Through utilizing information and communication technologies, Betty has implemented programs that ensure women are not left behind. The programs even support equal rights for women, which more easily allow women to be heard and use their voices. One of the communication programs Betty has implemented, Medic Mobile, allows women to receive information on prenatal and postnatal care which helps reduce unnecessary maternal deaths in North Katanga, DR Congo.
Betty has also implemented a program in which women receive handsets to communicate with one another. Even better, these handsets also allow them to listen to the radio, receive life-saving health messages, and much more.
Through Betty’s initiative and partnership with the Church of Resurrection in Kamina, DR Congo, many women have successfully completed their education at Lupandilo Nursing School. These women have been spread throughout the Lomami province to serve as nurses for different communities. Another woman, Angel Nkulu, works in the United Methodist Guest House in Kamina as a trainer who teaches women how to regain their self-esteem. However, these examples are just two of the amazing stories of women who have been taught and inspired by those working within Dr. Betty’s network. These women now have the power to be self-sufficient and become a beacon of health, peace, and dignity for other women to follow.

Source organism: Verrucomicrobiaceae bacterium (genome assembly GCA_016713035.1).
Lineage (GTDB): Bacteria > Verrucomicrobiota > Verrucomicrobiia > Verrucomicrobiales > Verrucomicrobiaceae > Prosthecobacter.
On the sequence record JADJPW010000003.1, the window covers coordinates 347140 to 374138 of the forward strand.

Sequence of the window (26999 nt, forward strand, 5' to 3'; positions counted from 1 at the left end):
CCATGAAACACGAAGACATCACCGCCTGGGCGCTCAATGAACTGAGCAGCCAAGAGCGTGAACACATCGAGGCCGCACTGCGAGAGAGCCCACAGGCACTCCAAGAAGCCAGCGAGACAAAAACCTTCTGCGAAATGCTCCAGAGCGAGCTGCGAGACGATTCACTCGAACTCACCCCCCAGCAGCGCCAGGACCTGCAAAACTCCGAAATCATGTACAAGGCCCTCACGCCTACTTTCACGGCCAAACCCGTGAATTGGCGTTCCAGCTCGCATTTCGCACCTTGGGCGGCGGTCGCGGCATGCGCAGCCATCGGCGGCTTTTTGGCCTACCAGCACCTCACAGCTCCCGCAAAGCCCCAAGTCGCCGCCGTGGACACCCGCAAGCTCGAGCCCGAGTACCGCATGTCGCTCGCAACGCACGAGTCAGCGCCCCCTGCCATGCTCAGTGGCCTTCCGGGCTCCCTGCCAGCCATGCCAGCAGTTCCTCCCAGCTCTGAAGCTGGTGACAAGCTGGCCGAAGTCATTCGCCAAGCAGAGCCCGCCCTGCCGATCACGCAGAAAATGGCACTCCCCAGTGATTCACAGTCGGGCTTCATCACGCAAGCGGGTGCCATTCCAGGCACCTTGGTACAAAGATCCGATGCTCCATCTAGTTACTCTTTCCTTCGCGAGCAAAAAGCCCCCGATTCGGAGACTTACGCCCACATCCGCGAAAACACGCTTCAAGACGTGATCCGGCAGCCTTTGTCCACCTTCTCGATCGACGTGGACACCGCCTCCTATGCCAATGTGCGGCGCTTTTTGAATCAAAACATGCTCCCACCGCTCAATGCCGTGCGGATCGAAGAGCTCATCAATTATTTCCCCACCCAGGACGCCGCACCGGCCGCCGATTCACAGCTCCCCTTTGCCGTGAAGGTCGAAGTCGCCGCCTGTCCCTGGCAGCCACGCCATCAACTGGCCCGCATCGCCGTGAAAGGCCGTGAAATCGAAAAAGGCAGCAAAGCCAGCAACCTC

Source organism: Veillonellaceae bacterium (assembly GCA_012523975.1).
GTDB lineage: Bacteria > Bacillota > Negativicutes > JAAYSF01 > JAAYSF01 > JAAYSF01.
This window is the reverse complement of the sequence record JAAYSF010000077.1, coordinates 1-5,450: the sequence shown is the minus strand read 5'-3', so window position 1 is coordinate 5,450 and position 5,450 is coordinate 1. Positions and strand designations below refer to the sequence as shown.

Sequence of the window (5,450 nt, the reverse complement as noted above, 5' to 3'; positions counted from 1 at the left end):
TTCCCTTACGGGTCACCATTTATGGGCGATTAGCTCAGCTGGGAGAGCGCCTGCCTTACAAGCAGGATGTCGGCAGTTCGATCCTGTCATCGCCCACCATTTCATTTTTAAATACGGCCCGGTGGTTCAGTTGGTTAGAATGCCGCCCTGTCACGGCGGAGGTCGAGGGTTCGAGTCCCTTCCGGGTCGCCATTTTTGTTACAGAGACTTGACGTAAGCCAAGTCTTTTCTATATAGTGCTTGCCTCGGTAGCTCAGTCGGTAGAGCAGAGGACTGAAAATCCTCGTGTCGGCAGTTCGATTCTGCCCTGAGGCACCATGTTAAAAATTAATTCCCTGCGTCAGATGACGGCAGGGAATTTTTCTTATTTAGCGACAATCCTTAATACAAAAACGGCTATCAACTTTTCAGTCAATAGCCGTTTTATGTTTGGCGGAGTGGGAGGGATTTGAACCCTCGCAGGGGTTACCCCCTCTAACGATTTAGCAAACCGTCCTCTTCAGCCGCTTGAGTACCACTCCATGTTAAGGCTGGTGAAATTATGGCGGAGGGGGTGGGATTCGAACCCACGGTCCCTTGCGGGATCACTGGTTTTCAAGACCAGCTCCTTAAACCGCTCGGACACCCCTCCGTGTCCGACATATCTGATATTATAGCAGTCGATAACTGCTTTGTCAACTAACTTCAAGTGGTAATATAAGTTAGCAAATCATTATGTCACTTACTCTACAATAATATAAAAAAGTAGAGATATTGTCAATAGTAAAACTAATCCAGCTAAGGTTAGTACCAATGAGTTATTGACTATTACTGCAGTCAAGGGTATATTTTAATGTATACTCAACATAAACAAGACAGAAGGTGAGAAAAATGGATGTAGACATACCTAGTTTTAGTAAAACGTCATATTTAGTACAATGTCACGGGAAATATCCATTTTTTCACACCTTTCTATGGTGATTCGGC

“Knowledge is power,” says Betty, “I teach other women to be self-reliant and be able to help each other.” Women can also use these technologies to magnify the problem and end domestic and community violence. They can use these tools to alert others on rape violence and receive voice messages about immunization campaigns within their areas. Women can communicate with one another to be more powerful together, rather than letting stigma keep them silent and separated. Esther, (left) the symbol of Harper Hill Global’s Women Arise campaign, represents the community of women working together with one another through communication and faith to rise from stigma.
By giving women information and communication technology along with ideas on how to effectively use their voices, women like Betty are actively making a difference within their local communities. Just like in America, some of these areas are disrupted in many different ways from disease, war, or politics. However, bringing women together and furthering their access to technology has the power to unite people from many different areas. Communication, technology, and love give people the access to information they need to understand one another, to see past political or social differences, and to work together to better their community.
Brave women like Betty, who have fought against stigma and still fight for the rights of women around them, are so important to spotlight and admire. Betty’s work has united many people and will continue to do so with the help of ICTs. Young girls will see Betty and know that they can make a difference in the world; all it takes it hard work and a leap of faith. Words and prayers can be our most effective tools; however, social stigmas need to be fought so that all voices may be heard on an equal level. We honor the work that Betty has done and are inspired by her story!
Written by Autum Hughes